Minor spoilers ahead, Doc Ock is the best portrayal of any Spider-Man villain outside of the comics. Everyone knows Marvel doesn’t have the greatest villains of all time but Doc Ock breaks the curse because he is so well done that even long-time fans of the character would be impressed. He is introduced fairly early on and the game immediately assumes you know exactly what he will eventually become so, instead of playing some stupid game of will he won’t he, they make you dread what he will inevitably become.

Otto Octavius gets so much development before he gets the evil squid arms that the game really nails just how tragic his turn to villainy is. Even comics and other adaptations don’t give him all that much development before the accident, but in this game, you see him slowly get worse and worse as the game progresses and his experiments and innovations continue. 

Peter also works for him and idolizes him because of his great mind and his genuine care for helping people improve their lives, making Otto’s inevitable fall all the more tragic and heartbreaking for Peter.

Norman Osborne, while used sparingly, adds a great presence to this game. He’s like an ever-present boogy man who uses his charm to hide behind his greed and corruption. Both main villains are motivated by their hatred for this one man and going by the teases for the second game in both this and Spider-Man: Miles Morales, it seems Norman’s machinations are only going to lead to further conflict. His being mayor of NYC is also a great change as it really helps to sell that this Norman is a power-hungry slimeball.

This Peter Parker is one of the best adaptations he has ever had. Insomniac perfectly nails almost everything that makes a good Peter Parker and Spider-Man. This version isn’t perfect, however. There are two problems that in the grand scheme of things are nitpicks, but bug me nevertheless. First, I think this version overemphasizes how important science is to Peter’s life. This is more of an issue with every modern version including the comics, but I simply do not like him being some genius scientist. It somewhat messes with the everyday aspect of the character, but it also just wasn’t all that important up until recently in the character’s history. Him being a scientist undoubtedly makes his relationship with Otto stronger, but I don’t exactly like this being his ultimate calling in life.

The second issue is that this version is just a little too nice. Don’t get me wrong, Peter should be a nice guy and a good person, but he also undoubtedly has a bit of a temper and bite to him. Peter in the comics can sometimes just be an outright jerk if someone catches him in the wrong mood and you really don’t see much of that edge here. It feels like they somewhat dulled his teeth a bit.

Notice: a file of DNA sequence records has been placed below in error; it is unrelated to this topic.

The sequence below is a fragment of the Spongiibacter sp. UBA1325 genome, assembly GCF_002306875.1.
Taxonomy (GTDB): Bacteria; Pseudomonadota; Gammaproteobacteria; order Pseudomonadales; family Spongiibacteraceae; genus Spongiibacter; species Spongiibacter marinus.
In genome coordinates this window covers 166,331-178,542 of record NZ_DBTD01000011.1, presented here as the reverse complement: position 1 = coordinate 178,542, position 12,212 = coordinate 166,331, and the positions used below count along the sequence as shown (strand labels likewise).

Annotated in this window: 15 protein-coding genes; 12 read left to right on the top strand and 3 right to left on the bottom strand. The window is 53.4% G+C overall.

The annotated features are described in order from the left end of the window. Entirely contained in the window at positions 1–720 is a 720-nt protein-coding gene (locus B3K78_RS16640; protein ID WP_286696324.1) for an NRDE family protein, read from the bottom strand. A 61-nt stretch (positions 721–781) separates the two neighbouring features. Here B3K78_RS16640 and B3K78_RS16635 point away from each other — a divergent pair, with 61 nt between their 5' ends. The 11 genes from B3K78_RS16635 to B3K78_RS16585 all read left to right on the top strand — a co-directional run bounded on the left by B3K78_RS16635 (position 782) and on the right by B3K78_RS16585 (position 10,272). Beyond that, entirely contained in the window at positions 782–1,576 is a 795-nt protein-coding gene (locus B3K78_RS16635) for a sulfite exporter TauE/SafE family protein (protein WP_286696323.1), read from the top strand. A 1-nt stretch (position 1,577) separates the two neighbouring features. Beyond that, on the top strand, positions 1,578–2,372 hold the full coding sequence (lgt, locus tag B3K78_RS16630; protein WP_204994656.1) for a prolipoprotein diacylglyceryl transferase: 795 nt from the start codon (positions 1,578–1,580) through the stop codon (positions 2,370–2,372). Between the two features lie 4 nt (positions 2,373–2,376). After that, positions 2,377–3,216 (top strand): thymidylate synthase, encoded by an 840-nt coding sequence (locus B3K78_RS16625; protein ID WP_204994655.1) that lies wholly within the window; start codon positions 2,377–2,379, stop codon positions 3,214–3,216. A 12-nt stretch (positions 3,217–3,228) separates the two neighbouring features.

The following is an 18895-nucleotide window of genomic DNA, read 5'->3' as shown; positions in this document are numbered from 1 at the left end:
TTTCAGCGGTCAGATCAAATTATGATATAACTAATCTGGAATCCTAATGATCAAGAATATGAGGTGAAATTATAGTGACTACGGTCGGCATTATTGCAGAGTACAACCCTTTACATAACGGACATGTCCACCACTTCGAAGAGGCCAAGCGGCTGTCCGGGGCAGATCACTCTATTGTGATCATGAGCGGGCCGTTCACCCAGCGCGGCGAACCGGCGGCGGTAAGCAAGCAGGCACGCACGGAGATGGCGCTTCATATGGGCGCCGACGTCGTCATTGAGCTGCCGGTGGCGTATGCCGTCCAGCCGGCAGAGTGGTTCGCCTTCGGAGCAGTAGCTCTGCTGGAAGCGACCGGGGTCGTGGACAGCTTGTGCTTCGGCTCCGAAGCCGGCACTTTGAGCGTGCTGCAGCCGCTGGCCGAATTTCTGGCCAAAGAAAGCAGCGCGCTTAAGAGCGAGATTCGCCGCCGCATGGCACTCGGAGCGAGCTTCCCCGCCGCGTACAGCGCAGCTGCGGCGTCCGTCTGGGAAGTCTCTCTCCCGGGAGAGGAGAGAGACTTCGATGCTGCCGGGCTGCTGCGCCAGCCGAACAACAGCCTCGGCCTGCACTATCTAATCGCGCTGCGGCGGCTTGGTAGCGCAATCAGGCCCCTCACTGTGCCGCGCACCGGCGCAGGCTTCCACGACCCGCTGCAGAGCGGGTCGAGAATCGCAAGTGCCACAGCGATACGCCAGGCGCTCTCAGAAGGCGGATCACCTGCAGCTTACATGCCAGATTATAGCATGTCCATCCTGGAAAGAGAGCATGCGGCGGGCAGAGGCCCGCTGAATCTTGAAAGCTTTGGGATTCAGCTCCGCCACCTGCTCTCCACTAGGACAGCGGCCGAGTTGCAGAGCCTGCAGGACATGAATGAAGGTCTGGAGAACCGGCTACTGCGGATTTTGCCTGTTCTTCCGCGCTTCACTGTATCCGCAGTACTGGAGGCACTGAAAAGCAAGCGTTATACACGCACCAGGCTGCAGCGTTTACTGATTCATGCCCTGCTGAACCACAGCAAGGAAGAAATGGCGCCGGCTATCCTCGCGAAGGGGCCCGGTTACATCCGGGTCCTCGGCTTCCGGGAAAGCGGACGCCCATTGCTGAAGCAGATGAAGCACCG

Despite these issues, this version of Spider-Man far exceeds much of its competition. There is a reason that fans often believe that this is the best Spider-Man of all time and it’s because Insomniac nails the three most important aspects of the character, Peter Parker, Spider-Man, and the conflict between those two identities. 

Peter Parker is a lovable dork as always who tries to help everyone around him both in and out of spandex but because of that, he often forgets to care about himself. He is undoubtedly a hero, but there is always a cost whether it be his relationships, his job, or his finances. The two sides of Peter’s identity constantly conflict and are partially the reason that Otto became a villain. His activities as Spider-Man distracted from his work which could have prevented the creation of Doc Ock. We all know that with great power also must come great responsibility, but even that responsibility comes with disastrous consequences. 

The conflict between Peter and Otto eventually culminates in the best final act in any Spider-Man story ever put to screen. While I think the third act is a little messy, the climax is absolutely fantastic. Realistically, it’s just a fight between two guys on a roof but it’s presented in such a way that this intimate battle feels immensely important to both the city and Peter himself. This finale is heart-pounding and riveting ending with the two best Spider-Man moments ever put to screen.

While this game is very much flawed, I can’t help but love it because of how good its best aspects are. The combat and swinging are fun and addicting and the story provides some of the most heart-pounding emotional beats ever seen in a Spider-Man story. This game sets a very solid foundation for future games and is only improved and expanded upon in Spider-Man 2.

Score: 8/10